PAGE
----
Speaking on his own background and process, Aziz Ramos said, "I came to MLH by participating in Hackathons throughout the country, especially at HackRU, which was hosted at Rutgers where I attended college. I kept working with the founders on different projects at different events, and as I began looking for a job, I reached out to an MLH founder who also attended Rutgers. They hired me because they felt I embodied the quintessential hackathon lifestyle and that I would be perfect to disseminate this culture throughout the community at future hackathons."
When asked whether MLH is the driver or beneficiary of the Hackathon culture, Jon responded by indicating that the community is more tightly knit than to allow such distinctions. "We really work in a mutually reinforcing way. Our company was founded to better serve Hackathons, so in a sense, we are beneficiaries of their existence. However, we've been able to help to increase both their quality and quantity by helping collate best practices and providing some structure. Our growth is only accelerating, which indicates that we are providing some real value to the national hackathon scene. Last year, our spring season had roughly 30 events, this spring, we're on track to support 80. You don't get that type of growth without bringing something to the table that wasn't there before."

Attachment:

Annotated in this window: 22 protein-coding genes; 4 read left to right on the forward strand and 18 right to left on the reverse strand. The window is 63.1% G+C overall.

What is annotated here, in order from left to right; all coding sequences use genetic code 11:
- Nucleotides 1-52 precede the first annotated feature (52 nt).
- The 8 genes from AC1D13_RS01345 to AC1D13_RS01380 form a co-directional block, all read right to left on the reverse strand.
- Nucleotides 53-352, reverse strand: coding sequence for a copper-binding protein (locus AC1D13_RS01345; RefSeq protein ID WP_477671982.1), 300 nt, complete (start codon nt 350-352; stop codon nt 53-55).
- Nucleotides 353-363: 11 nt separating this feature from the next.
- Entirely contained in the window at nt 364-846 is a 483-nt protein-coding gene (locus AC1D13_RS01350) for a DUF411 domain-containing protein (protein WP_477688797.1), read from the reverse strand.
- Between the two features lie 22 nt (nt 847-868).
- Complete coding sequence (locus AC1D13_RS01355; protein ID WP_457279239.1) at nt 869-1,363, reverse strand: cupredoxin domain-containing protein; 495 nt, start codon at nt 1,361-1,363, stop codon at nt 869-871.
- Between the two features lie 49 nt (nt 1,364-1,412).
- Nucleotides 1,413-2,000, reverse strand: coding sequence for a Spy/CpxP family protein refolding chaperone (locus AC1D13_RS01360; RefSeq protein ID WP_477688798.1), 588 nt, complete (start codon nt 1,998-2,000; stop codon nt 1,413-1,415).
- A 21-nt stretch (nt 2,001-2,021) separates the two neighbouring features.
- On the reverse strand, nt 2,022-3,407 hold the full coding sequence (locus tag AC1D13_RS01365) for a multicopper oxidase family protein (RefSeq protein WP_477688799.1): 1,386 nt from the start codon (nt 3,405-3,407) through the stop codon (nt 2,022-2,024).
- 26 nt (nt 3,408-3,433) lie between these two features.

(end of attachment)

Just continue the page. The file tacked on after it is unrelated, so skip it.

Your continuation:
Brendan Kaplan, representing sponsor Addteq, hangs with Diaz Gotoma, one of the student organizers of Dragon Hacks 2015. | Photo © 2015 Andrew Pellegrino

The national increase in the number of hackathons also corresponds to some local trends in the Philadelphia economy. One of the organizers of DragonHacks 2015, Diaz Gotoma, recently graduated from Drexel and has spent the past 5 years at the University, and seemed sure that the innovation economy and tech go hand and hand in Philly. He says that the maker/hacker culture in Philadelphia is quite strong, crediting a few factors with local success.
"The low cost of Philadelphia real estate as compared to other similarly educated metro areas is a real strength. Where $10,000 might buy you 2 - 3 months of living in New York, in Philly one could live for almost a year. This flexibility combined with the strong intellectual and educational resources provided by University City have gone hand in hand with the exciting startup culture Philadelphia is increasingly known for." It seems this view has paid off, at least for Diaz, who traded hi-fives and hugs with fellow DragonHacks 2015 organizers at the end of the event as he left for the airport to start a new job at Microsoft in Washington.